In his book, Mims spends a great deal of time emphasizing that the primary character trait necessary to lead well is surrender to the guidelines that you will be attempting to promulgate to those you lead. In the case of Moses, the non-negotiable code that he lived by, even prior to the call from God, was the Ten Commandments. Moses was not picked for his special skills, he was chosen because of his heart for God. Period. Nowadays, we can readily see the wisdom of God’s choice play itself out in workplaces where, for example, rank-and-file employees are expected not to steal from their employer while upper management helps itself to larger salaries, luxurious perks and company resources used for personal pleasure. Failing to live by a code that you have endorsed is a recipe for failure; Moses had to deal with grumbling even though his conduct was consistently (though not perfectly) upright. Imagine how much tougher his job would have been had he delivered the Ten Commandments…only to turn around and take a mistress for himself!

Forced to choose between these two books, I’d say go with the Mims book first, and not simply because Mims writes from the vantage point of Christianity. Baron’s book is far more readable as each of the 50 chapters is short and a self-contained episode. My primary observations would simply be that his approach can feel a bit too “cookie cutter” at times, but that’s a minor kvetch given what a great job he has done of condensing and simplifying for the average reader. Still, I confess it is baffling to me why a rabbi would spend any time deconstructing some of the miracles attributed to God’s chosen messenger; perhaps to make it more “palatable” to unbelieving business leaders?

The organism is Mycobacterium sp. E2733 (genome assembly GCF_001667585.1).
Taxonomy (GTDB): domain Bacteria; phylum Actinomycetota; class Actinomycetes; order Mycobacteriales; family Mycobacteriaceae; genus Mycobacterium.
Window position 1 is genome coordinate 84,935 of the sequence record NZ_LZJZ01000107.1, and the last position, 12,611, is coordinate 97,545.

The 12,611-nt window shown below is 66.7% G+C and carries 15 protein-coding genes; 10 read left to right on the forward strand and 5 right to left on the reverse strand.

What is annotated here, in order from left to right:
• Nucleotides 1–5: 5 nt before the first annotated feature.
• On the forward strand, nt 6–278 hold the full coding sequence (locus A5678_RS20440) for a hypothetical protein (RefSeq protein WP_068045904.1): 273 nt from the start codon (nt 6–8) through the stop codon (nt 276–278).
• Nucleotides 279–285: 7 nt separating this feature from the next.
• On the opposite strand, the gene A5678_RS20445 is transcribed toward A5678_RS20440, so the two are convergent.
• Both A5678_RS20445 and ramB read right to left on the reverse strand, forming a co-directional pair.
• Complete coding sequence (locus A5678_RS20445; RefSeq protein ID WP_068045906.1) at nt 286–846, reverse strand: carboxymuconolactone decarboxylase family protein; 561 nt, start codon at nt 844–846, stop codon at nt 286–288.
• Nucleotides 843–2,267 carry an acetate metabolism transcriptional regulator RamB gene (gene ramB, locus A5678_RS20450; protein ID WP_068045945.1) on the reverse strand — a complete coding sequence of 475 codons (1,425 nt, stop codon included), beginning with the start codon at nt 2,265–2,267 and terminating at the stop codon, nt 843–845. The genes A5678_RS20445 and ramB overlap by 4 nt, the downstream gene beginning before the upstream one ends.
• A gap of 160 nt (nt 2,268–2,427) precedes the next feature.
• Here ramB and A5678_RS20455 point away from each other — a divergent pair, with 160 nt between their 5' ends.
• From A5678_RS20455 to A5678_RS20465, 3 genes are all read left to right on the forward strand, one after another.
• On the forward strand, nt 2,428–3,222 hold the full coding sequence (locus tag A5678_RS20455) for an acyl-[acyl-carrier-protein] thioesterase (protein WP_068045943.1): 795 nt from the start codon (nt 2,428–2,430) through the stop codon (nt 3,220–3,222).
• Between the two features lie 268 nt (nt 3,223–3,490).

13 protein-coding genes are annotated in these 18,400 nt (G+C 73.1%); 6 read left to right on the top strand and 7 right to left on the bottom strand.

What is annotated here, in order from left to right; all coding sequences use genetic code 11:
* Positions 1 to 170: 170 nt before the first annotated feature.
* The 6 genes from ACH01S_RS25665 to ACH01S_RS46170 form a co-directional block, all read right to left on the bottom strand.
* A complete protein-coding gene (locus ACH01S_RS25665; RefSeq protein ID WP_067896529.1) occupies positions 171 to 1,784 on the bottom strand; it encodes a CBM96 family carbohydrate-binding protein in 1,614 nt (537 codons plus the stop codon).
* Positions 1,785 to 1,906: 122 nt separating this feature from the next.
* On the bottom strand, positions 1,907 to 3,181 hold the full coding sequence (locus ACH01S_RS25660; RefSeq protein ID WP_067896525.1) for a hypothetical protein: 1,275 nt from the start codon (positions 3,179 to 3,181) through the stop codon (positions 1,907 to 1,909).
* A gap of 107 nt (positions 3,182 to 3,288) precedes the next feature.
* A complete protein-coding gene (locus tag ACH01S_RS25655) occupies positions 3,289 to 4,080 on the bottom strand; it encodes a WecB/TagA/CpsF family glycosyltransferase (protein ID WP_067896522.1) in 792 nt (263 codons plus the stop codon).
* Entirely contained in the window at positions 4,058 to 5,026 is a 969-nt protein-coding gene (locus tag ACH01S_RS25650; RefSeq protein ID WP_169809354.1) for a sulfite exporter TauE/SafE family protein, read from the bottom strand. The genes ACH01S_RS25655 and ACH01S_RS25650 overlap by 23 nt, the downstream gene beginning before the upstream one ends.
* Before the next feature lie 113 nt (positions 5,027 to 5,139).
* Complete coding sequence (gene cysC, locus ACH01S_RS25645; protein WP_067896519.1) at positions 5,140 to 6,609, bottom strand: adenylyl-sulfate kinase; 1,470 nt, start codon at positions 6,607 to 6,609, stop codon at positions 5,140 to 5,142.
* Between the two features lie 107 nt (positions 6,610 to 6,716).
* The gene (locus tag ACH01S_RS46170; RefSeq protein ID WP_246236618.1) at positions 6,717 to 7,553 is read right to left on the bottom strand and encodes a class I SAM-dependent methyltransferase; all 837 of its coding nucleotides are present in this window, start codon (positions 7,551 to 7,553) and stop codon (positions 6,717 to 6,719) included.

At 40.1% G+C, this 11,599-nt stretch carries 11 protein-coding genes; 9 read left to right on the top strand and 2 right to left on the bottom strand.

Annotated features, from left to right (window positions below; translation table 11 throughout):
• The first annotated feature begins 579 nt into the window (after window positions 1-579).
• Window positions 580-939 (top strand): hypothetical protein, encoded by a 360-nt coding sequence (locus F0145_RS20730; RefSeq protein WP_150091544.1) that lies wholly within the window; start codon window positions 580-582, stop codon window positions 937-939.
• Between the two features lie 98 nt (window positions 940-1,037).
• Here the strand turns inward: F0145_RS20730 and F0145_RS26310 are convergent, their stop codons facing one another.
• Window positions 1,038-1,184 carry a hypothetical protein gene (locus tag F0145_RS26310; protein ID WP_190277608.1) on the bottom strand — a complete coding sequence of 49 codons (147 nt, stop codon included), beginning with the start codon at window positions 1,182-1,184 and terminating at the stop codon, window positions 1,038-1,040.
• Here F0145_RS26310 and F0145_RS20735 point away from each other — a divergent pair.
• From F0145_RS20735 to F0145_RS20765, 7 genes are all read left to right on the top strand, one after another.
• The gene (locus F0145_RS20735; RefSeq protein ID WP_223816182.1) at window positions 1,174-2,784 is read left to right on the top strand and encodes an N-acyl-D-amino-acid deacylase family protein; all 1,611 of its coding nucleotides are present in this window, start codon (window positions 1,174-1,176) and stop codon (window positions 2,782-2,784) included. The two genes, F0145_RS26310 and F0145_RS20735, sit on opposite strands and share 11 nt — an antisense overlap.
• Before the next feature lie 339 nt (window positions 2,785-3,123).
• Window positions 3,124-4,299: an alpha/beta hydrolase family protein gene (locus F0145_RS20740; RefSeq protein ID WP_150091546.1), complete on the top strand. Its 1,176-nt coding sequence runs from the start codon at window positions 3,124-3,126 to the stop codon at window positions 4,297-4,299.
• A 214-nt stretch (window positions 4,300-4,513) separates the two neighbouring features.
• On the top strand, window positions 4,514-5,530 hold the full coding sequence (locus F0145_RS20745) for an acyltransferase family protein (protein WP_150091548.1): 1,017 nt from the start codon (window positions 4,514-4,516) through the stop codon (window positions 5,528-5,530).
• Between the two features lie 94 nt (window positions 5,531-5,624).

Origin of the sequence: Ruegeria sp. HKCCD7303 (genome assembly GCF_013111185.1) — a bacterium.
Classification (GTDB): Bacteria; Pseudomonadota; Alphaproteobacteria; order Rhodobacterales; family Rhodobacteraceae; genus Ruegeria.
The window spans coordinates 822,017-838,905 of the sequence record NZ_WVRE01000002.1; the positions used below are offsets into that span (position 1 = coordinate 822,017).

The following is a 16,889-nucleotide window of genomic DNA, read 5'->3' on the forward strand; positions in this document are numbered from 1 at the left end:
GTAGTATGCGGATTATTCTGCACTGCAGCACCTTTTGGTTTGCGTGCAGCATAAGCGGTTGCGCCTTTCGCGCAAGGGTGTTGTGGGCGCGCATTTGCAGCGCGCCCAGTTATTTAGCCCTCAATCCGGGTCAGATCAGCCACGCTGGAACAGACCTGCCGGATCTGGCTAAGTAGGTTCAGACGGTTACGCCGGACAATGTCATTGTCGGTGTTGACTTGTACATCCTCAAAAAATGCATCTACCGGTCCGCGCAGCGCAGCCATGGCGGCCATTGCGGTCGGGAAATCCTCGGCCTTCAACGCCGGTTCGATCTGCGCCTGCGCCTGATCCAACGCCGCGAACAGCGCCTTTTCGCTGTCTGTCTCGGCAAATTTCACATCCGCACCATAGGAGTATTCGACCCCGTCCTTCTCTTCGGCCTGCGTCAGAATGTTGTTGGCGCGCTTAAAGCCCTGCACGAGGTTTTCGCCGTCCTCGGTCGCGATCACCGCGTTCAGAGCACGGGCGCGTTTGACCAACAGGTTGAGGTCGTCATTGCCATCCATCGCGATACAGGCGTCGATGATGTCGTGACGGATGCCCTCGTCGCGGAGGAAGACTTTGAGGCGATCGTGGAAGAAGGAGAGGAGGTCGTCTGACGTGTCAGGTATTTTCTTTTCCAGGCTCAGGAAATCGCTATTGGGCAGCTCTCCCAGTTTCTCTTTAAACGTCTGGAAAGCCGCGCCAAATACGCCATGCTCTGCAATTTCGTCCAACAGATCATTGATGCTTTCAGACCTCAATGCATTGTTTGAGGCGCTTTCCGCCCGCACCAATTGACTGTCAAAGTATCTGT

Where Baron tends to put his focus on methods and outcomes, the focus for Mims stays trained on the condition of the human heart and its tendency to wander away or fall into snares. It’s an over-simplification, but the word picture that comes to mind is that whereas Baron spends a lot of time fixing broken legs, medicating sore throats and so on, Mims directs most of his energies toward a relentless X-Ray of the stirrings deep inside, heart longings that surface as we make decisions along the leadership trail. “Why did he do that?” tends to count for more with Mims than “How did he accomplish that?”

The final word goes to Mims, who exhorts all ministry leaders to a higher level of persistence alongside the cultivation of humility:

Persistence and perseverance are qualities that must be developed through practice in the heat of our battles. We do not need either one until conflicts arise, problems develop, and opposition shows up. We develop endurance in the fires of our testing as leaders by:

  • Trusting in God to empower us to stand firm against anything that comes against us or our people.
  • Obeying His will no matter the cost or consequences to us personally.
  • Remembering what He called us to do, where He sent us to do it, and that it was God Himself who gave us our present task(s).

Gene Mims, Moses on Leadership: How to Become a Great Leader in Forty Short Years (Page 64)

*Hexateuch: The first six books of the Bible, Genesis to Joshua, collectively.

Hacking the Hexateuch* Three-Part Series